Bearing in mind the prophetic character of the Feast of Unleavened Bread, it also seems particularly fitting that it should begin on the “fifteenth day” (v6) seeing as the Lord was taken down from the cross and placed in the tomb on the threshold of that day. The Hebrew for fifteen is literally five and ten, and the significance of fifteen is possibly a combination of the significance of five and ten.[30] Five is the number of human weakness—as seen in the five stones that David took up out of the brook (see 1 Sam. 17: 40), the five husbands of the Samaritan woman (see John 4: 18) and the five porches of Bethesda in which “lay a multitude of sick, blind, lame, withered” (John 5: 2). As we have seen already, ten is the number signifying man’s responsibility to come up to the perfection of divine order—as seen in the ten commandments (see Exod. 20: 2–17), the ten virgins (see Matt. 25: 1–13) and the ten lepers (see Luke 17: 11–19). Put these thoughts of weakness and responsibility together, and we have a picture of how God’s people are to be in relation to the Passover—a picture set out in the Feast of Unleavened Bread. Hence “seven days shall there be no leaven found in your houses; for whoever eateth what is leavened—that soul shall be cut off from the assembly of Israel, whether he be a sojourner, or born in the land. Ye shall eat nothing leavened: in all your dwellings shall ye eat unleavened bread” (Exod. 12: 19, 20). If leaven (typifying sin) is man’s weakness, then putting it away is his responsibility in the light of what God has done in Christ’s death.


The Feast of Sheaves


Paul also tells us that “Christ is raised from among [the] dead, first–fruits of those fallen asleep” (1 Cor. 15: 20). The apostle’s allusion is clearly to the so–called ‘Feast of Sheaves’ (or ‘first–fruits’) at the beginning of harvest (see Lev. 23: 9–14; Num. 28: 26–31).[31] The Lord must therefore have been raised from the dead on the very day of the month that this feast was celebrated—as was the case with the Passover. It is utterly inconceivable that God could have allowed things any other way.

   The Feast of Sheaves was celebrated in the first month “on the next day after the Sabbath” (Lev. 23: 11). Now there are three credible options for which Sabbath is meant:


  • the holy convocation that commenced the Feast of Unleavened Bread
  • the holy convocation that ended the Feast of Unleavened Bread
  • the first ordinary weekly Sabbath after the Passover[32]


That the Feast of Sheaves commenced the day after the weekly Sabbath is clear from the introduction to the next feast, the Feast of Pentecost, where the children of Israel were to “count from the morning after the Sabbath, from the day that ye brought the sheaf of the wave–offering” (i.e. the Feast of Sheaves), “seven weeks; they shall be complete; even unto the morning after the seventh Sabbath shall ye count fifty days; and ye shall present a new oblation to Jehovah” (Lev. 23: 15, 16). Now the word weeks is literally Sabbaths, and the calculation would only work if the count commenced on a weekly Sabbath.[33] The children of Israel were literally counting Sabbaths. It can be concluded then that “the next day after the Sabbath” (v11) refers to the next day after the first weekly Sabbath after Passover, and, as a consequence, that is when the Feast of Sheaves was to be celebrated.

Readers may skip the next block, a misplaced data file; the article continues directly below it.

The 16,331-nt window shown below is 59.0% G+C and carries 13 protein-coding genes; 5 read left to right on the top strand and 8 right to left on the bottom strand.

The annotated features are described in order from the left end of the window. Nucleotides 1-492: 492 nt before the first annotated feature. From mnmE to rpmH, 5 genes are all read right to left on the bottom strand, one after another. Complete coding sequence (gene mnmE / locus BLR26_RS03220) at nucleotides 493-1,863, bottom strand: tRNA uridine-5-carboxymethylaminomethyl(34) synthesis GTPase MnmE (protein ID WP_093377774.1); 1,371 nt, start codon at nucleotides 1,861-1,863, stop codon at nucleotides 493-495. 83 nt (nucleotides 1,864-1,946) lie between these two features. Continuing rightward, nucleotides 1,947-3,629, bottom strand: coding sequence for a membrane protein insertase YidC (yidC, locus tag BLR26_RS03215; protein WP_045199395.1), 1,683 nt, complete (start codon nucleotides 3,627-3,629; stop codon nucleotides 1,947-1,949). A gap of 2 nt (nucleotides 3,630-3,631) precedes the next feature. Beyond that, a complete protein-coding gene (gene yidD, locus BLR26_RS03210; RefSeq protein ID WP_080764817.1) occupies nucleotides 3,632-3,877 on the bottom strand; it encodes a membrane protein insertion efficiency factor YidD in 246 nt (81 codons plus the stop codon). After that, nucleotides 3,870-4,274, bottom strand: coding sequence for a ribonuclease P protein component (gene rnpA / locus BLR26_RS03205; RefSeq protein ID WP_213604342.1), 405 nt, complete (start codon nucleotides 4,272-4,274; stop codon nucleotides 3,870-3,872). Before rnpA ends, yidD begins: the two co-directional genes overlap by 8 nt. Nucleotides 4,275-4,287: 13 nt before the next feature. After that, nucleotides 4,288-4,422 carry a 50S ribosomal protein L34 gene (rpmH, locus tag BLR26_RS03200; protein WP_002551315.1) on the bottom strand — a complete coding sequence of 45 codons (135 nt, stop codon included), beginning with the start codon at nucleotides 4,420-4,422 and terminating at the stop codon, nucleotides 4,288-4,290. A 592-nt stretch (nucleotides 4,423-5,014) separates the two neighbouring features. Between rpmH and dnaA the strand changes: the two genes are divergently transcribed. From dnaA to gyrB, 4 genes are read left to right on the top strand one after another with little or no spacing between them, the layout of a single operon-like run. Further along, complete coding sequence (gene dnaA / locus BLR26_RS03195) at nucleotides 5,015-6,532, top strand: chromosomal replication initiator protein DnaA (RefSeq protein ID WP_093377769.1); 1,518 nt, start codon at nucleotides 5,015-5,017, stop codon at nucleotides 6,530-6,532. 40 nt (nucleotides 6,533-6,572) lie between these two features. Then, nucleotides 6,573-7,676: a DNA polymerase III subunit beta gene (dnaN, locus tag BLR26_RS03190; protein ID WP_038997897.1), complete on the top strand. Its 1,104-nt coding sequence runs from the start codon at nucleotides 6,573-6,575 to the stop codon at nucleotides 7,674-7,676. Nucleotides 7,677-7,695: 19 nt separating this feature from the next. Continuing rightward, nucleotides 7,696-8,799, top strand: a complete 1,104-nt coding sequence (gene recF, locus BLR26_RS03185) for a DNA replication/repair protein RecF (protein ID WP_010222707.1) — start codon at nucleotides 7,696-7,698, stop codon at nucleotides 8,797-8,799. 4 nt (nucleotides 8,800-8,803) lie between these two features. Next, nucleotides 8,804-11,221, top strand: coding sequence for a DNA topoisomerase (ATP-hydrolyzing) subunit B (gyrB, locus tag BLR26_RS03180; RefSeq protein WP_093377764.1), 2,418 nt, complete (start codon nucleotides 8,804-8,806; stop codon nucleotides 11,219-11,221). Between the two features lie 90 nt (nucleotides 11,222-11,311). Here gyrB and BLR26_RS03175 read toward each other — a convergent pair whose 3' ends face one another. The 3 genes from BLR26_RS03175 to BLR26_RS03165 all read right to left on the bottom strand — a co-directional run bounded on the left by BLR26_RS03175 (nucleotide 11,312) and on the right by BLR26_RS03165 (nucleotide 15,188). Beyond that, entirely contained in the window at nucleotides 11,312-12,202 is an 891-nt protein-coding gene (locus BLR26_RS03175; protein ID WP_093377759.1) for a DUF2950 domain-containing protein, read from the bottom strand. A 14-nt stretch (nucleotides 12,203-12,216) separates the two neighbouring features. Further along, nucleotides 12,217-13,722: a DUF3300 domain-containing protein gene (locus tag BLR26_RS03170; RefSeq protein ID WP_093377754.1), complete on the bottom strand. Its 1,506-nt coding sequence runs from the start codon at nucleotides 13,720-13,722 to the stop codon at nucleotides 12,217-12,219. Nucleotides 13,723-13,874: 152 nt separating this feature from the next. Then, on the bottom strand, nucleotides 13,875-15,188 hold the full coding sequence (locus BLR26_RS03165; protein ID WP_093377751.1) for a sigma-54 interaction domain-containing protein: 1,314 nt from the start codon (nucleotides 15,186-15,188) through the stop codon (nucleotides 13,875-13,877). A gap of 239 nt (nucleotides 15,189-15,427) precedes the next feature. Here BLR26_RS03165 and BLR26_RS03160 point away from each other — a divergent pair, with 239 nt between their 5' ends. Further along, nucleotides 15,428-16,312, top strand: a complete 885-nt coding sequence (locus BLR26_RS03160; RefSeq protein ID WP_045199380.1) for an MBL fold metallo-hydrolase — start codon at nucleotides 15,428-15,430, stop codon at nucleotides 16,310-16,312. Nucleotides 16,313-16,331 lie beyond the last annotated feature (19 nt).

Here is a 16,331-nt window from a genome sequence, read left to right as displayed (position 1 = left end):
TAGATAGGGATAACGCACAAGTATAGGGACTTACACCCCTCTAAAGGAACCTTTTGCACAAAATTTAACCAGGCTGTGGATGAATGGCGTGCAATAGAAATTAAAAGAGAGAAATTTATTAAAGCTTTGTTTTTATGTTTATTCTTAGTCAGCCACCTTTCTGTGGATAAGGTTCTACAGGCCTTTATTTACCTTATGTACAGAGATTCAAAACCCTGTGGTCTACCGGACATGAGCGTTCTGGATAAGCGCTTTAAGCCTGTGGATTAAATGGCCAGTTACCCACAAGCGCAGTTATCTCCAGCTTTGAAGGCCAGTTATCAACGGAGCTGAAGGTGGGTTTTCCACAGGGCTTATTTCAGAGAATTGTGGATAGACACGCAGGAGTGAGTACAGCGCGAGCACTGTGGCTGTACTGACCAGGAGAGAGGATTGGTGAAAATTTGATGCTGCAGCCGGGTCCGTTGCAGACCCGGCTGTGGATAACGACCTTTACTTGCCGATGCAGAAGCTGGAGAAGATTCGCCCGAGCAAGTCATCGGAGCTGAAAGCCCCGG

That the weekly Sabbath is the day intended is also born out by the problems associated with the other Sabbaths. If the holy convocation that commenced the Feast of Unleavened Bread was the date of the Feast of Sheaves, then it is inexplicable that a specific date is not given, for the first holy convocation being the 15th day (see Lev. 23: 6, 7), the day after that Sabbath would clearly then be the 16th day.[34] A similar argument could be made against the convocation that ended the Feast of Unleavened Bread. All this is confirmed by what transpired in the Gospel accounts. Taking it as a given fact that the Lord was raised from the dead on the exact same day that the Feast of Sheaves was celebrated that year, we can easily rule out the convocation that closed the seven-day Feast of Unleavened Bread. Why? Because the gap between the Passover and the resurrection would stretch well beyond the third day or three days and three nights as demanded by the Gospels (see Matt. 12: 40 etc.). If we take the Sabbath that began the Feast of Unleavened Bread, then there is not enough time to cover three days and three nights. Now it is indisputable that the Lord Jesus Christ was raised on the first day of the week (see Mark 16: 9), and it follows that this day must have been preceded by the ordinary weekly Sabbath. Assuming that the first day of the week also coincided exactly with the Feast of Sheaves that year, then the weekly Sabbath supplied the necessary Sabbath that Leviticus 23: 11 demanded. Of course this does not rule out the holy convocation of the Feast of Unleavened Bread and the regular weekly Sabbath occurring coincidentally on the same date that year. However, Scripture itself disproves this idea (although it may not be immediately apparent to the English reader):


  • Matt. 28: 1: here the word is σαββατων (Sabbaths, genitive plural) and occurs twice. Young’s literal translation (YLT) gives: “And on the eve of the Sabbaths, at the dawn, toward the first of the Sabbaths, came Mary the Magdalene, and the other Mary, to see the sepulchre”.
  • Mark 16: 1 (YLT): “and the Sabbath having past, Mary the Magdalene, and Mary of James, and Salome, bought spices, that having come, they may anoint him”. Here the word is σαββατου (Sabbath, genitive singular).[35]